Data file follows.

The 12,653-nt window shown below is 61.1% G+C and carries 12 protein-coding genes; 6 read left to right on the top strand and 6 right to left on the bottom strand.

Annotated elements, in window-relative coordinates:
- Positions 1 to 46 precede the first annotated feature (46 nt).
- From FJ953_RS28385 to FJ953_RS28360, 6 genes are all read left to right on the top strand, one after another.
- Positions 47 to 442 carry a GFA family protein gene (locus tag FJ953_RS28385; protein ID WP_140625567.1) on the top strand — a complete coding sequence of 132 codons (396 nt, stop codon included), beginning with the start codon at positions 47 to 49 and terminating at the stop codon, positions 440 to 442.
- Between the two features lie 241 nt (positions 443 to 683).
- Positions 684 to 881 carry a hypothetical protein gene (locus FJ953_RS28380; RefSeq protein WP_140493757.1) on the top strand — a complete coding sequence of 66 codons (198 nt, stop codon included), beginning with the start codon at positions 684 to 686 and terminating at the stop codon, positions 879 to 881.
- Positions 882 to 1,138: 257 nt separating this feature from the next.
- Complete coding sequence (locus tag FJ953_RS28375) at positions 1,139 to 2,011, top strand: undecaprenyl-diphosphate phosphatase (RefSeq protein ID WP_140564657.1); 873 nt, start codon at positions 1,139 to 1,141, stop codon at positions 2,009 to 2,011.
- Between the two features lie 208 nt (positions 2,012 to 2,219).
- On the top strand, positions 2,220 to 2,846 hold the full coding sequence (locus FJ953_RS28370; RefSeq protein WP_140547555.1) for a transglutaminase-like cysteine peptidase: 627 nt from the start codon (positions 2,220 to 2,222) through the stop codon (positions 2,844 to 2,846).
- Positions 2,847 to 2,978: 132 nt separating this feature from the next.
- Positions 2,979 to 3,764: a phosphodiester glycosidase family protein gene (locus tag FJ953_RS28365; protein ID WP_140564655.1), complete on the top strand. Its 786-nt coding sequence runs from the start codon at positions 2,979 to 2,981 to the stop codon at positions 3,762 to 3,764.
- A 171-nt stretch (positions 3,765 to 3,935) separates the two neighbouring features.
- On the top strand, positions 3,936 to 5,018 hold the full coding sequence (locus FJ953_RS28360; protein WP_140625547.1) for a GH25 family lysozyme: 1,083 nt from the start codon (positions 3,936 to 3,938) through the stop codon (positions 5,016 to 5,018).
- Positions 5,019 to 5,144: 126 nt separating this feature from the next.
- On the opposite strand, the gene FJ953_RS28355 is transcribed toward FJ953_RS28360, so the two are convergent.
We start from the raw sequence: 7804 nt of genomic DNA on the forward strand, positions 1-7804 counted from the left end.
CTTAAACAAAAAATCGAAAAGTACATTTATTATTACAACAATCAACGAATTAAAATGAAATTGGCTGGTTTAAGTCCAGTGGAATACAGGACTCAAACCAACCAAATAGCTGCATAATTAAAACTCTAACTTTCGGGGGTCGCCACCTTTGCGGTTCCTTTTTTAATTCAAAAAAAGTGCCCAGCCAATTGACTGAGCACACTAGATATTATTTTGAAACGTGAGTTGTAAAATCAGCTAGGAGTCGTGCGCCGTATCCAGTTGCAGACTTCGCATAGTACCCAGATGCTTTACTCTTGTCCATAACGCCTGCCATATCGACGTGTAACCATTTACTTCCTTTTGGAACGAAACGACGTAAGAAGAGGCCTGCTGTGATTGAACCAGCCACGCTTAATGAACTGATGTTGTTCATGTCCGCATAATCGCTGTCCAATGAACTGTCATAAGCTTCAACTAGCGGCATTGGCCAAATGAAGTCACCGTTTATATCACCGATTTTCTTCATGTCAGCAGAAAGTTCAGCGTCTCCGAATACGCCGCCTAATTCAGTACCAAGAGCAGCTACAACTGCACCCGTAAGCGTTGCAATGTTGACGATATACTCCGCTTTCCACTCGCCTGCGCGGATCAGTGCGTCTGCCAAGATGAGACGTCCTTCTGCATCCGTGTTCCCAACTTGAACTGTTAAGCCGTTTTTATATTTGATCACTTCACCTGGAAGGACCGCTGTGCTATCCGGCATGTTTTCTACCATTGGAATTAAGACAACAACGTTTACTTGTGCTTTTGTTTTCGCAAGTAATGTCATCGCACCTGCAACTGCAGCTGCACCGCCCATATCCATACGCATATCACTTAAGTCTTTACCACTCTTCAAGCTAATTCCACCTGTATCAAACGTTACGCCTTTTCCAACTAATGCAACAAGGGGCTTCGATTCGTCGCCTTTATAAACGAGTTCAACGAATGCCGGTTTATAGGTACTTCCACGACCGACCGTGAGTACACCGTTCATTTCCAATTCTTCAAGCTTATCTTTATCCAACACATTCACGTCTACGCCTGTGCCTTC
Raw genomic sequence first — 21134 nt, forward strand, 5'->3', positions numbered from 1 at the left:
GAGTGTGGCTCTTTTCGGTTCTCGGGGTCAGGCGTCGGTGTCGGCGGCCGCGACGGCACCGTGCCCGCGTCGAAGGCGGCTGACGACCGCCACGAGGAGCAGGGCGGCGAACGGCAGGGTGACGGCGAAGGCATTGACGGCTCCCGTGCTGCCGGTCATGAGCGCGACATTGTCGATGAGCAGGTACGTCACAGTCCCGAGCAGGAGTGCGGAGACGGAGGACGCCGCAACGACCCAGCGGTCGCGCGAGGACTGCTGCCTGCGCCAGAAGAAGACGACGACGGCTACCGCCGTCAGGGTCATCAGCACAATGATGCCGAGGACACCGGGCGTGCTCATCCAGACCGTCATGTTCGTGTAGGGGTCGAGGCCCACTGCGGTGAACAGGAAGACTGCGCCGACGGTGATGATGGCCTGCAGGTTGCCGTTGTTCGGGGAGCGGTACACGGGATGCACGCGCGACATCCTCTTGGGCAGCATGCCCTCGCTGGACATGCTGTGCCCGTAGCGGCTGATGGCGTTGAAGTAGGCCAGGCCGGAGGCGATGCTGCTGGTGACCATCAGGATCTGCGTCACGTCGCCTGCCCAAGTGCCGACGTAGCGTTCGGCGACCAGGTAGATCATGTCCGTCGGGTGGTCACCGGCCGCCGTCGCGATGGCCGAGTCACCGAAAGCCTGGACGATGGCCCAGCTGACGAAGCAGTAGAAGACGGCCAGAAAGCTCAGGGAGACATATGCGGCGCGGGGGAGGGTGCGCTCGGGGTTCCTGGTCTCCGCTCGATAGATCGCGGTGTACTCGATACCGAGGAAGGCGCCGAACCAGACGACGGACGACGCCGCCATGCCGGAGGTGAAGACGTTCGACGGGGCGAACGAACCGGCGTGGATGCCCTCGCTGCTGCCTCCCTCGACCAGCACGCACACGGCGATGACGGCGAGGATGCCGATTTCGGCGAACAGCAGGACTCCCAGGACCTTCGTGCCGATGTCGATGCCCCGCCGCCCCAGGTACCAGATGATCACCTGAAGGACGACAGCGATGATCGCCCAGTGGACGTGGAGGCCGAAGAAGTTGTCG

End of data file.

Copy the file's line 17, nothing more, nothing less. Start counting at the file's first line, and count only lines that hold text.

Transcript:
- On the opposite strand, the gene FJ953_RS28355 is transcribed toward FJ953_RS28360, so the two are convergent.